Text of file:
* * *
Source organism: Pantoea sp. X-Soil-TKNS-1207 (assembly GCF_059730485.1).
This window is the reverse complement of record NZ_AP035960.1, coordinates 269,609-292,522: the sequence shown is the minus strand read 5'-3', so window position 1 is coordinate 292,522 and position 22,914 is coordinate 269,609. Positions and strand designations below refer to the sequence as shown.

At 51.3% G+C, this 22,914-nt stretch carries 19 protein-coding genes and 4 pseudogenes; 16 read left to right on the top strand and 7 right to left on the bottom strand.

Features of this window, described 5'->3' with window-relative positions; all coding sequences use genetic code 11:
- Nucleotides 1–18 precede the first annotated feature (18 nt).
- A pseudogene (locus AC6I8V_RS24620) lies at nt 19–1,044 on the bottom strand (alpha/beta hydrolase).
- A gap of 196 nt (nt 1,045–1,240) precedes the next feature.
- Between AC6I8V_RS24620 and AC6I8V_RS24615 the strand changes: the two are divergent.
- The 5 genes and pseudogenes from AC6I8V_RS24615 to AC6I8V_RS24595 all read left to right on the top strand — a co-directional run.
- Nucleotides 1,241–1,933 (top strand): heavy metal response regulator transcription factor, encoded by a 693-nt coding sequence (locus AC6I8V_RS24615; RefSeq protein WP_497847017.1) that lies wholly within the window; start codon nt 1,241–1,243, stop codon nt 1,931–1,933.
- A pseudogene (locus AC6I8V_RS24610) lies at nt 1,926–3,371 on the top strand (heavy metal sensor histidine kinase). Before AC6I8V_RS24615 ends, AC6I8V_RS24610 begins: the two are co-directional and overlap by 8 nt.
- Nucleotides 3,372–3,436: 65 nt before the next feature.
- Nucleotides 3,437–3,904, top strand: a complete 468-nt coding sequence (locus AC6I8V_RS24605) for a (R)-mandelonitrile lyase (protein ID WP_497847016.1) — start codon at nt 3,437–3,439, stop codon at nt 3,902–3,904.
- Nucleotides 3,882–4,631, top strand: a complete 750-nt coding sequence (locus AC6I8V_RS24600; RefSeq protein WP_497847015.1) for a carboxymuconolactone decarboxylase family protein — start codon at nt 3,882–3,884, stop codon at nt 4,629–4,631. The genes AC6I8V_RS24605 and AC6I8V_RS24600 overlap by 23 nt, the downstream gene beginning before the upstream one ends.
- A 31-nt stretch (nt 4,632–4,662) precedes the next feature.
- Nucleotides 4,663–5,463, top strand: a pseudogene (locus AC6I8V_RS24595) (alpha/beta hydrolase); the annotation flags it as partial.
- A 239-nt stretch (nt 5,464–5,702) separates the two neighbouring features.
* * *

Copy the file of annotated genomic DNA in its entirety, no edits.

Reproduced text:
Source organism: Pantoea sp. X-Soil-TKNS-1207 (assembly GCF_059730485.1).
This window is the reverse complement of record NZ_AP035960.1, coordinates 269,609-292,522: the sequence shown is the minus strand read 5'-3', so window position 1 is coordinate 292,522 and position 22,914 is coordinate 269,609. Positions and strand designations below refer to the sequence as shown.

At 51.3% G+C, this 22,914-nt stretch carries 19 protein-coding genes and 4 pseudogenes; 16 read left to right on the top strand and 7 right to left on the bottom strand.

Features of this window, described 5'->3' with window-relative positions; all coding sequences use genetic code 11:
- Nucleotides 1–18 precede the first annotated feature (18 nt).
- A pseudogene (locus AC6I8V_RS24620) lies at nt 19–1,044 on the bottom strand (alpha/beta hydrolase).
- A gap of 196 nt (nt 1,045–1,240) precedes the next feature.
- Between AC6I8V_RS24620 and AC6I8V_RS24615 the strand changes: the two are divergent.
- The 5 genes and pseudogenes from AC6I8V_RS24615 to AC6I8V_RS24595 all read left to right on the top strand — a co-directional run.
- Nucleotides 1,241–1,933 (top strand): heavy metal response regulator transcription factor, encoded by a 693-nt coding sequence (locus AC6I8V_RS24615; RefSeq protein WP_497847017.1) that lies wholly within the window; start codon nt 1,241–1,243, stop codon nt 1,931–1,933.
- A pseudogene (locus AC6I8V_RS24610) lies at nt 1,926–3,371 on the top strand (heavy metal sensor histidine kinase). Before AC6I8V_RS24615 ends, AC6I8V_RS24610 begins: the two are co-directional and overlap by 8 nt.
- Nucleotides 3,372–3,436: 65 nt before the next feature.
- Nucleotides 3,437–3,904, top strand: a complete 468-nt coding sequence (locus AC6I8V_RS24605) for a (R)-mandelonitrile lyase (protein ID WP_497847016.1) — start codon at nt 3,437–3,439, stop codon at nt 3,902–3,904.
- Nucleotides 3,882–4,631, top strand: a complete 750-nt coding sequence (locus AC6I8V_RS24600; RefSeq protein WP_497847015.1) for a carboxymuconolactone decarboxylase family protein — start codon at nt 3,882–3,884, stop codon at nt 4,629–4,631. The genes AC6I8V_RS24605 and AC6I8V_RS24600 overlap by 23 nt, the downstream gene beginning before the upstream one ends.
- A 31-nt stretch (nt 4,632–4,662) precedes the next feature.
- Nucleotides 4,663–5,463, top strand: a pseudogene (locus AC6I8V_RS24595) (alpha/beta hydrolase); the annotation flags it as partial.
- A 239-nt stretch (nt 5,464–5,702) separates the two neighbouring features.